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Hall County teacher of the year cites education, immigrant family for molding him
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Frank Zamora was named one of Hall County Schools Teacher of the Year. - photo by Austin Steele

Frank Zamora’s story of immigration and professional success is the kind that helps define the honest pursuit of the American Dream.

“I’m a product of people who poured into me,” he said.

This includes his parents, Mexican immigrants who brought Zamora to the United States in 1995, when he was about 6 years old.

It includes his teachers at Chestatee High, where he graduated before attending the University of Georgia. That’s where his professors helped him continue his maturation.

And it also includes his colleagues and mentors at Johnson High, where Zamora teaches U.S. History and ESOL courses.

“I’m a combination of that,” he said.

Now, at just 30 years old, Zamora has been named the districtwide teacher of the year for Hall County Schools.

“That recognition wasn’t just about me,” he said. “It was about them and all their hard work.”

Zamora said his family has been his motivation all his life. And he understood the American ideal that every generation is meant to have it better than its predecessor.

“I always wanted the sacrifices that my parents made to be worth it,” Zamora said.

He describes his parents as typical of the immigrant working class. His father was a manager for a company that bagged mulch and soil, and Zamora’s mother worked for some time in the local poultry plants.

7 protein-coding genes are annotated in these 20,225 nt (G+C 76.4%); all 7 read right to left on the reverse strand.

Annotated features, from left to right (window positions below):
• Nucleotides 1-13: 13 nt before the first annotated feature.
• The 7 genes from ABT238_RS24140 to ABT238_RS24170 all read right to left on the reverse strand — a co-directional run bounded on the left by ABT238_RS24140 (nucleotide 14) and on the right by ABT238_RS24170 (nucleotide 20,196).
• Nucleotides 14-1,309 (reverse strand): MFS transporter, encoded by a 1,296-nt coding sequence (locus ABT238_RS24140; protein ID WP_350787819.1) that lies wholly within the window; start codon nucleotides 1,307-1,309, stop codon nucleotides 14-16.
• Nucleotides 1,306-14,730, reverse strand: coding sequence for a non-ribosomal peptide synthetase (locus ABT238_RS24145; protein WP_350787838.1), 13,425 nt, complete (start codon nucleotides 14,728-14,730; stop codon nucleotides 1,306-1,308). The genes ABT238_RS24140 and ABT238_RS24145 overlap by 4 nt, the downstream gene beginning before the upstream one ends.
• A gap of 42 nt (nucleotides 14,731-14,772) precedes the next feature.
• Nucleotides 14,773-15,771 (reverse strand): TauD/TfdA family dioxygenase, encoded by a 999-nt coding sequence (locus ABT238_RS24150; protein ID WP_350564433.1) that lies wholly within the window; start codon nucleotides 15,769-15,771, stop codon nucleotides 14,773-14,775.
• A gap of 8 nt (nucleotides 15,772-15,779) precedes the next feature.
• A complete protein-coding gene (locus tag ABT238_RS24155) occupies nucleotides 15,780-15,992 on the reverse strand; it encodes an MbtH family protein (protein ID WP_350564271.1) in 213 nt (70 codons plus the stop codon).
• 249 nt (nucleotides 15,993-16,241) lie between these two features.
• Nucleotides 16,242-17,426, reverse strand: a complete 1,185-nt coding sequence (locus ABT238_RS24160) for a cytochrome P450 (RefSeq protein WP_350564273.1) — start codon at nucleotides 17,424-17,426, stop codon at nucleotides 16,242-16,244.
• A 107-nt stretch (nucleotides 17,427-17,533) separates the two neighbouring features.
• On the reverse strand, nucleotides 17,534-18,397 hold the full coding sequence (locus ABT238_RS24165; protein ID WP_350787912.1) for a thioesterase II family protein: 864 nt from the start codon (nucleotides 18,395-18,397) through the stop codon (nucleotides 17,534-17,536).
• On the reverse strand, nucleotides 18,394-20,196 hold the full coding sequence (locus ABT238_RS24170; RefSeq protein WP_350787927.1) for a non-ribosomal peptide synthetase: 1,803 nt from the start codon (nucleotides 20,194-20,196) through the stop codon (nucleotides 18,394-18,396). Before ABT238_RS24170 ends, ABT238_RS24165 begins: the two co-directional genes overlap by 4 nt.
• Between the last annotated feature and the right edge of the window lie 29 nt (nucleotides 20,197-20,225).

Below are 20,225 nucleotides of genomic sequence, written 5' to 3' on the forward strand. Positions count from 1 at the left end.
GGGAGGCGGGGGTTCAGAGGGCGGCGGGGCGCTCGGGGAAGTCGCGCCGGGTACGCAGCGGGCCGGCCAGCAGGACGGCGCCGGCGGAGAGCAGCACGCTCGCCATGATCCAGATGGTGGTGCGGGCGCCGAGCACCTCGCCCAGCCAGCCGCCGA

Becoming an educator was an opportunity for Zamora to return the favors.

“I was going to take full advantage of the American Dream,” he said, adding that teaching allows him to match his passion for education, coaching soccer and being a role model for youth.

Zamora said his own experience as an immigrant in a once-foreign land, trying to learn a new language and customs, is something he is happy to share with his students.

Johnson High has a large Hispanic student demographic, and many of Zamora’s own pupils share similar backgrounds and upbringings. He wants them to become a generation of leaders in the local community.

“I use that as motivation for them to see that it’s possible … so they can see themselves in me,” he said. “If I was able to do it, they can do it.”

Zamora also sponsors the Latino Knights of Service at Johnson High, an extracurricular club that engages in service projects throughout the community, such as litter patrols with Keep Hall Beautiful, visits to the elderly at the Senior Life Center in Gainesville, and assistance to the Humane Society of Northeast Georgia.

Zamora said he was shocked and surprised when Superintendent Will Schofield visited him before Thanksgiving to announce the news that he’d be named teacher of the year for the entire school system.

“It was a special moment to see him walk into my classroom,” he added.

But, just as he did when he handed his diploma or bachelor’s degree to his parents to thank them for their support and devotion, Zamora looks to his students in appreciation.

“The impact that students have had on me is really what keeps me going,” he said. “It’s more valuable than any award. That’s really where the payoff is for me.” 

Meet all the Hall County teachers of the year

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